On April 20-22, we were joined by partners, speakers, and participants for the 29th Annual Conference in Vilnius. The city by the beautiful river Neries provided us with a very hospitable and inspiring space to discuss the current state and future of history education. Throughout the rewarding three days, insightful interactions and variety of addressed topics, at least four key aspects stood out. 


Complexity of History: Unpacking the Past

During the second day of the Conference we spoke to Antanas Jonušas from Lithuania. In his words, hosting the EuroClio Annual Conference in Vilnius this year “[was] a great opportunity as Vilnius celebrates its 700th anniversary of foundation. Vilnius perfectly fits the theme of the conference as Lithuanian history is characterised by high complexity.” Given the theme of the conference a special emphasis was placed on acknowledging the complex and often ambiguous nature of history. Following the keynote lecture, panel discussions and multiple workshops, it became much clearer in what ways history is complex. For instance, it can be hardly compressed to one-dimensional, national master narratives. Complexity of history is also ingrained in the language that we use. Terms that we often take for granted (like “Baltic states”) often come from a political or geopolitical vocabulary that reflect historic power relations. Last but not least, knowledge of languages proves to be essential in capturing the historical nuances regardless of country, region or continent that is discussed in a history lesson. 

Backdrop of war in Europe

With the Conference taking place in Vilnius, in close proximity to both Russia and Ukraine, the ongoing war in Europe was referenced throughout its duration. In Antanas’s words: “I am glad that EuroClio decided to come to Lithuania during this particular time. From here, we can closely observe the ongoing war in Ukraine. It is a highly important topic which we as teachers and educators need to address.” The sense of urgency to discuss the implications of the war for history education was definitely reflected in the keynote discussion with EuroClio Ambassador Tamara Eidelman and Prof. Georgiy Kasianov that was moderated by EuroClio founder Joke van der Leeuw-Roord. From Russia and Ukraine, respectively, the two speakers reflected on the conference theme, the complexities of history, in light of the current war in Ukraine – including how it can be explained to students. Furthermore, the discussion was followed by a screening of EuroClio’s documentary film on the booksnotbombs.org initiative crowdfunding the publication of a new series of history textbooks in Ukraine.



Interest across the world

The participants of this year’s Annual Conference arrived from 35 countries. With several participants and workshop hosts  joining us from outside Europe, including Canada, South Africa, Japan,  the US, Lebanon and India, this contributed to the overall atmosphere of peer exchange among  teachers and educators sharing experiences and dealing with challenges that are often of a similar nature, despite differences in culture and educational systems.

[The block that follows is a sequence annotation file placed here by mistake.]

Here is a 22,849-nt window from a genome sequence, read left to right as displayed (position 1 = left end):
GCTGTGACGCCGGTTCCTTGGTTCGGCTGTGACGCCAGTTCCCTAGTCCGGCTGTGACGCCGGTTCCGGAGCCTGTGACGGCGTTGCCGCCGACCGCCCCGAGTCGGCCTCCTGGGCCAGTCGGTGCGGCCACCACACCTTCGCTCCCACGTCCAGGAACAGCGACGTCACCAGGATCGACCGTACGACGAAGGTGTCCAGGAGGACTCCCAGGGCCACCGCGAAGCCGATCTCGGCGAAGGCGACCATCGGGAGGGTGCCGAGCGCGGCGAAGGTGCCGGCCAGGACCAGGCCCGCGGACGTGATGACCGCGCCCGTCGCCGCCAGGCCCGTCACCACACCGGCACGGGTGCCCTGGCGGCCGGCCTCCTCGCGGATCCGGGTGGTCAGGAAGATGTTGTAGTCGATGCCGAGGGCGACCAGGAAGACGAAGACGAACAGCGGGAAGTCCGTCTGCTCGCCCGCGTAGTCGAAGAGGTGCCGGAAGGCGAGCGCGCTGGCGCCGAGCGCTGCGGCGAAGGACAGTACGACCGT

Youth Involvement

The Annual Conference also included a strong element of youth engagement. As part of the EuroClio partner project “Who Were the Victims of the National Socialists?”, we hosted an international workshop for students – the first youth event to be held at a EuroClio Annual Conference. Over two days, student representatives from our Bosnian, Danish and Slovak project teams worked together with their peers from high schools in Vilnius to carry out a local history project. They created and presented an interactive digital map of Vilnius which included significant monuments and places of memory related to the Holocaust, focusing especially on the Old Town and the former Jewish Ghetto. The students’ project was a chance for them to put the methodology of place-based learning into practice and take ownership of their learning journey. These are aspects of youth education and empowerment that we at EuroClio are planning to develop further as we look ahead to future projects and conferences.


On the third day of the Conference, we asked another participant, Marco Tibaldini from the Italian Association of History Teachers Clio’ 92, for his overarching impressions of the event: “As usual, the EuroClio gathering proved to be one of the most interesting and inspiring conferences of my professional year, and I’m speaking as both, a scholar and historian. Listening to the lectures and attending the workshops gave me a lot of ideas about new teaching modules I can implement. I learned plenty of things. Even during moments that weren’t supposed to be formative, like the social events.”

 “A moment that has been particularly inspiring? Well, it would be difficult to list just one, but if I have to choose one among the several exciting experiences I had these days, I would say the visit at the Queen Morta school. I really loved it and it gave me a lot of energy and good feelings.”

 Looking forward to seeing you all next year in Sofia!